I found the movie adorable and crosses genre-roles with sentimental-elegance. The storyline, the conflicted friends/would be/could be/ all'round American boy meets American Girl in the infected zone where they find out what Intelligence an alien life form really is, albeit they're MONSTERS and so they're merciless hunters for frequencies like TV or car lights and if you happen to be in the way of their 'feeding', well you're not bothering them, but they may walk all over you; did I not say that they're bigger than a house, maybe even a Barn.

The somewhat campy metaphoric vision that Gareth Edwards translates into a winning story of post 911, post apocalyptic, Lovers in a Dangerous Time, is an Ingenious view of the borderlands, the red-zone where the bodies are. Gareth uses a crafty-intellect with brilliant photography and mesmerEyes'd CGI and puppetry to stylEyes and tell the tragic-tale naturally. Sets are huge and backdrops this sweet story of a reticent couples hazardous hero-journey with Monsters in Love, and she becomes one of his many quests, with gosh-darn almost kisses.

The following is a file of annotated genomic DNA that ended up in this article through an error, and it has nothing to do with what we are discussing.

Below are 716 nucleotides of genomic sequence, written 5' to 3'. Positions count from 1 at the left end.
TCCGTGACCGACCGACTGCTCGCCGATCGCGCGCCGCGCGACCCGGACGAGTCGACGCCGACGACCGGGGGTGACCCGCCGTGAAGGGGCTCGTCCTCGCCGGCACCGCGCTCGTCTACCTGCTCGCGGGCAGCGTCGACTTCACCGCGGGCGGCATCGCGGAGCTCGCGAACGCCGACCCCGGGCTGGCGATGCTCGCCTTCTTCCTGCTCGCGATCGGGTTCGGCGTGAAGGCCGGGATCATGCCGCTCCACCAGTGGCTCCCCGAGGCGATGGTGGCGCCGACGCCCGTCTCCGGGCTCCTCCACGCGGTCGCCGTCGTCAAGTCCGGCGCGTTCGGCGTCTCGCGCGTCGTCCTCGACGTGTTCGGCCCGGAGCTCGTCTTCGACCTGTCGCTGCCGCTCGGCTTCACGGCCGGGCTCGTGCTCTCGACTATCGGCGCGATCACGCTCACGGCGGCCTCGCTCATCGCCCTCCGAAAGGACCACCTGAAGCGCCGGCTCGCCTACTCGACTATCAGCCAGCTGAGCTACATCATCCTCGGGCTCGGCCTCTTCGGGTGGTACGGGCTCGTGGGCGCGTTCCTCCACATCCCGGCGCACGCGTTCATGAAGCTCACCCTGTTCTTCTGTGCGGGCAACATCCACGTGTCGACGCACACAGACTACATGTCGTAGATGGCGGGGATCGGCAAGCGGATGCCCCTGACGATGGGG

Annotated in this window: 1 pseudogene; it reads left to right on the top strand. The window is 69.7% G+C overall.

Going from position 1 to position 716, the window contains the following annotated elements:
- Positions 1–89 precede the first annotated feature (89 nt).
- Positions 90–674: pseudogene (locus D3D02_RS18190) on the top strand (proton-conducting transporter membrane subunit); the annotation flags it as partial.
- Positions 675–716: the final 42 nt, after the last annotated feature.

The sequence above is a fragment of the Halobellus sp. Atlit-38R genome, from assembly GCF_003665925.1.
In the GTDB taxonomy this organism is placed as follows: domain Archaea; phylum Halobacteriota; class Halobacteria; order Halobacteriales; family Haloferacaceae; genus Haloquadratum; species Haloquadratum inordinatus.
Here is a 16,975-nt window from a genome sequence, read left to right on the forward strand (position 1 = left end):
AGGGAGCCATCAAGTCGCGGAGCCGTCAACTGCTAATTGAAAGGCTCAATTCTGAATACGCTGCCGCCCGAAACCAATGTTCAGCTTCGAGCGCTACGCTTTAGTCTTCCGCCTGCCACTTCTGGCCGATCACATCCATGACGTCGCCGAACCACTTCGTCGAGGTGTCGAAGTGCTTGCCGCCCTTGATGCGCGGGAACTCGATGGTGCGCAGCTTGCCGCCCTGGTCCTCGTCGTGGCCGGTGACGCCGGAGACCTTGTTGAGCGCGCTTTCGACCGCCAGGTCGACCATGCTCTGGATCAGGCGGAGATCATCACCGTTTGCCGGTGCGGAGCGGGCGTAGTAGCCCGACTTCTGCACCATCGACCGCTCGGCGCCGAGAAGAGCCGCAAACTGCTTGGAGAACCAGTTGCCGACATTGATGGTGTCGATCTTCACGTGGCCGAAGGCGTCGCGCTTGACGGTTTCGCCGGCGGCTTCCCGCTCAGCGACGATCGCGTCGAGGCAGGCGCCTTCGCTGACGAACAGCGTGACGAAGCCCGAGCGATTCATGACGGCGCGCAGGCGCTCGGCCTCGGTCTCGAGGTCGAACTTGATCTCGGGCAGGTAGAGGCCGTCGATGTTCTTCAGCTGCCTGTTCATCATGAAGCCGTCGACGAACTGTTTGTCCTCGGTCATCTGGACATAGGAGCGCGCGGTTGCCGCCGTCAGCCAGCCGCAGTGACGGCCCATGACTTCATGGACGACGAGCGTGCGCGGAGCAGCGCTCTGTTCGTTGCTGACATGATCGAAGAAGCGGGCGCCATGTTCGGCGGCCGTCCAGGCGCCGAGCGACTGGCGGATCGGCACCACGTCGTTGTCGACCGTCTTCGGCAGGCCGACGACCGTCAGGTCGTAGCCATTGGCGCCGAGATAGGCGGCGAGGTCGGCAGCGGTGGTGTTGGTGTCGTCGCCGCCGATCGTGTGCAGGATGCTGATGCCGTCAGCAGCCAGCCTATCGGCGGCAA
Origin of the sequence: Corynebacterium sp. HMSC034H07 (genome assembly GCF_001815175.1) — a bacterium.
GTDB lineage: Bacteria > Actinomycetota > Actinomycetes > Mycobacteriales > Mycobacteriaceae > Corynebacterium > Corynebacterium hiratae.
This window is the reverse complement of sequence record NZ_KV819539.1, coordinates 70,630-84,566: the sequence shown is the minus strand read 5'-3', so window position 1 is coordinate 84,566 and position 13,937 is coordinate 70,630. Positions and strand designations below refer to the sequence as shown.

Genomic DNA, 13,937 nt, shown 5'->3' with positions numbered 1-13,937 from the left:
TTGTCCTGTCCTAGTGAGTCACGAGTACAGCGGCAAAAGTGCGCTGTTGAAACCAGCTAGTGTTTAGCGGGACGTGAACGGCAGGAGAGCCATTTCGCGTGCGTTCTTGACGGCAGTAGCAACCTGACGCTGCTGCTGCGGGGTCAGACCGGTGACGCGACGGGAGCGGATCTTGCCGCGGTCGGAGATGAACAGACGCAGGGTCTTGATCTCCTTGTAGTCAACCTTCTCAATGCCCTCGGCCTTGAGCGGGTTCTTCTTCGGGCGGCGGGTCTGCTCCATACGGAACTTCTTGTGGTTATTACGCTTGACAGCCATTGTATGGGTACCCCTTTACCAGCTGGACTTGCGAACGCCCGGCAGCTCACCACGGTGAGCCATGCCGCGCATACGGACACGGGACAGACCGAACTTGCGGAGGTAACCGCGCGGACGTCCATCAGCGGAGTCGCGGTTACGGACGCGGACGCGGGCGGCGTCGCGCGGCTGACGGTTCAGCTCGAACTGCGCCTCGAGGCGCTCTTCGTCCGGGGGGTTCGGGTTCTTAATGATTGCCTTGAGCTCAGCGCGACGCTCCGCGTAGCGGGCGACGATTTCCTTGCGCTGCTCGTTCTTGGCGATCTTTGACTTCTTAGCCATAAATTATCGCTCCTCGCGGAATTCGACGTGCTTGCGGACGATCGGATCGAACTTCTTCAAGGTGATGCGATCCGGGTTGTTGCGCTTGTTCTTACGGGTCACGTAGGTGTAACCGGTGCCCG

nonetheless, the best movie to come out of America since 911 messed with their hearts and heads; this is the American metaphor for change, for comprehending that Monsters have an urge to merge and need the space to do it...
 — AlchemiA

reading the link AlchemiA.
 — Empty

    Very pleasant to the eye and senses even with the new words unknown till now in another tongue... this jargon is hypnotic well written with simple thoughts coming out on the paper...
 — gblade